STELLAN: But it is also nice sitting in that warm cabin, in the vast snow landscape.
HANS: The screenwriter and I, we had a great working relationship. I think he’s a kinder human being than I am. He thought I was too mean to kill the last guy, at the end.
The guy with the parachute?
STELLAN: No, I like that.
HANS: But I think it’s very appropriate for the film.
STELLAN: It is.
Especially how you don’t see the death happen, and then all the sudden, gravestone.
HANS: And also I think it’s to remind the audience that you have just seen a comedy, now go home and enjoy yourself.
What I found really enjoyable about the film is how little dialogue there was, and yet how much was said in the silence. Was that always the case, or did you strip back the dialogue continuously?
HANS: In general, there’s too much dialogue in films. I like all dialogue to be only necessary. Maybe one exception is in ‘A Somewhat Gentle Man’, that we did together. There’s a lot of dialogue, but it’s very precise dialogue, it’s not naturalistic dialogue. It’s almost like poetry. Here the dialogue is really the language of men who have lack of self-insight. They are people who think they know themselves very well, but they don’t. They are quite stupid men, and I think that it’s nice to let them speak in very meaningful words, that are not silly.
Are there any projects individually, or perhaps together, that you have in mind for the future?
HANS: Yeah, you know, we constantly talk about things to do together, because we enjoy working together, and there is a script that Stellan has come to me with, which we hope to do together. It’s such a luxury to have an intimate relationship working with somebody who you trust, and who you have confidence with. It’s a shame if you work with an actor, any actor, and then when it’s done, you don’t get a chance to expand upon that relationship. Luckily, we have had that chance, not just twice, but four times. You don’t start from scratch every time, you start from a lot of conversations, and a lot of knowledge about each other, which makes you able to go further.
Stellan, when you approach Hans with a script, what draws you to –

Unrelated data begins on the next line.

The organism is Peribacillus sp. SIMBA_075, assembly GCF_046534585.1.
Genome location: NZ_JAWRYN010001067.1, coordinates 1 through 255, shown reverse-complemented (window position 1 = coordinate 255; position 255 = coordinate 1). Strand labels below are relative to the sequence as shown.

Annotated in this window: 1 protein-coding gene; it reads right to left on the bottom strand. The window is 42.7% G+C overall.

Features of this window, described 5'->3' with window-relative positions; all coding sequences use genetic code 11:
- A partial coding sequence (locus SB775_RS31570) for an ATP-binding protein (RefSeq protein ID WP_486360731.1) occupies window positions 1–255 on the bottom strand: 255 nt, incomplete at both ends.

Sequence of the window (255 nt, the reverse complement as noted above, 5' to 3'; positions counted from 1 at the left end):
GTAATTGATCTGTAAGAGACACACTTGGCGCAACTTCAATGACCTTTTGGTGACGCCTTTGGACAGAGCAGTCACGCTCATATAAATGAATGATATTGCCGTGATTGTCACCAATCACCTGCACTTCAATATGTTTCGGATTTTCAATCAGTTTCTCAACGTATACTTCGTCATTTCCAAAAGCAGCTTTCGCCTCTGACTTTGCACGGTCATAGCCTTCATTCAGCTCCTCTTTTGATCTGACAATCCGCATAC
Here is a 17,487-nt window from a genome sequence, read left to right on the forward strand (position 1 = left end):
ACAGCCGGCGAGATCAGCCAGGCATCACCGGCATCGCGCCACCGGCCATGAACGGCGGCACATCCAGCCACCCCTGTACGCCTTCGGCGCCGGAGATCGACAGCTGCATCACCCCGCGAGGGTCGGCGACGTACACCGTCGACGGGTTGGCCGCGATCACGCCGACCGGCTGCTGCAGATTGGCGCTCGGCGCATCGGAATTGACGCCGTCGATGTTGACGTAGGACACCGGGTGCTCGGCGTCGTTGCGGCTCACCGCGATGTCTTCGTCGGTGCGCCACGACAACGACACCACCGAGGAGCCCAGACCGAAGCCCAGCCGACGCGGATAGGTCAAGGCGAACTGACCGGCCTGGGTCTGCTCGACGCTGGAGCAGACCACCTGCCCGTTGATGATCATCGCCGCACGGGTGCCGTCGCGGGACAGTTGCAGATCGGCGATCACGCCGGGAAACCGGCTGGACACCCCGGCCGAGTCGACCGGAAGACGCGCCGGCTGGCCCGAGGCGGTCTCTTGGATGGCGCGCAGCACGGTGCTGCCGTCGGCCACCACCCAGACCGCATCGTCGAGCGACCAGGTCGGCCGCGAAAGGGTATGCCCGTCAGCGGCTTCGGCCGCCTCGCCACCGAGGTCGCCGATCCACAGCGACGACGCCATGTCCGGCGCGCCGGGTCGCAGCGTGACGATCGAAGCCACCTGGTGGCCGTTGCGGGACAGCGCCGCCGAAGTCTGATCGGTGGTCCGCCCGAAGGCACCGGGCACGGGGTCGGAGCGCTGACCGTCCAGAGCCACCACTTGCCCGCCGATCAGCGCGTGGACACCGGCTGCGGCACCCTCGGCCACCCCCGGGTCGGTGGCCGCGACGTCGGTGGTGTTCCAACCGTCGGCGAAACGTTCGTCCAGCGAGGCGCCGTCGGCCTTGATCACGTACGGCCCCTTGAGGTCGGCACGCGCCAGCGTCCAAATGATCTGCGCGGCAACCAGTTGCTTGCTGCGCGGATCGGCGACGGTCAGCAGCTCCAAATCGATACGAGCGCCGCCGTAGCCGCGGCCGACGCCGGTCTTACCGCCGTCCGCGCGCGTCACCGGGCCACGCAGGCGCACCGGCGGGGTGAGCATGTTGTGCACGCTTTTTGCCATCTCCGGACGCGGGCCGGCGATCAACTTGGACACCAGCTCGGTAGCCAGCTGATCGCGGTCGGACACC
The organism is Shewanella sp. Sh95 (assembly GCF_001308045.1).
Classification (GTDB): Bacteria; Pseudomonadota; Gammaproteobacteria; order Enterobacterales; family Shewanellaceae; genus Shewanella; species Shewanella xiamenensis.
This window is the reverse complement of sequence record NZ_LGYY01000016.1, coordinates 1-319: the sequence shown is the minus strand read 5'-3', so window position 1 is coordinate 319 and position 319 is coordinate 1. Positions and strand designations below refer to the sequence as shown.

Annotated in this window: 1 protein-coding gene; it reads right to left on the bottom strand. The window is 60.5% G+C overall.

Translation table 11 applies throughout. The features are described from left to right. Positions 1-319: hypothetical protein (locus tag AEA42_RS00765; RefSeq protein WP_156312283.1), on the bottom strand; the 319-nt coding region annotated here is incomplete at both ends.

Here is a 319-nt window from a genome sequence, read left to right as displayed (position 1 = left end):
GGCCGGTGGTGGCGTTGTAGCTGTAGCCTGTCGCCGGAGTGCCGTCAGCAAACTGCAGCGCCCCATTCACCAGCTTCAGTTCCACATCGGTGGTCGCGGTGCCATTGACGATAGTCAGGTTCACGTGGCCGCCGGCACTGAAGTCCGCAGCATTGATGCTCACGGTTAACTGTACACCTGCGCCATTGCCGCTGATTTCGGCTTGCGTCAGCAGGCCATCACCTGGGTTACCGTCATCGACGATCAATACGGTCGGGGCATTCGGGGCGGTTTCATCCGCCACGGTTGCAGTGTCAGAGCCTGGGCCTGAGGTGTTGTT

STELLAN: Work together? I’m used to him. No, but it is, when you know a director very well, you don’t have to court each other, spend fucking months courting each other, sort of prancing around, and then sort of trying to figure each other out. I know what he’s good at, and I know what he’s bad at, and he knows what I’m good at, and what I’m bad at. There’s also so much trust in the relationship, which means that we can say anything to each other. We don’t have to filter what we say, because I know it’s said with the love, and respect, with what we’ve come to know. It’s very nice.
HANS: And I think it goes for any movie, or any collective artistic undertaking; trust and confidence in each other is a much greater nourishment than ego, and fear, and all that. So it’s a great luxury to actually be able to be brave together, and to be working with a band, and not be afraid to do things. When you make films, in one way you are terrified of making mistakes, because the whole film falls apart if you make mistakes. So you try to make the right decisions, but there is no one single right decision to make. Some decisions are more important than others, but making mistakes is not a big deal. It is discovering that you have made a mistake that is the big deal. So if you do a take, or you do a scene that’s wrong, as long as you discover that this should have been done another way, and we’ll go reshoot it, or we figure out a way to correct it. But if you cast someone who is 20 years younger than what you had planned to – lets say you had cast someone who is 40 years old for this role – it probably would not have been a huge problem, unless you didn’t adjust to the fact that he is a 40 year old man instead of a 55 year old man, or a 50 year old man. You just have to be able to see, how does it affect the drama, or the relationships to the world around you? A man who thinks that he has lived his whole life, and perhaps is past, or at, the peak of his career, or life – and then realizing that he is so out of his depth, is very different than if he is a 30 year old man who is just starting out his life, because there is no recourse for this man. He cannot have another son; he cannot start over again. A lot of doors have shut behind him. This is the life that he ended up with, and I think that gives a quiet desperation to that character, that you don’t have to express, you don’t have to say; for an audience it’s quite evident that this man’s life is ruined.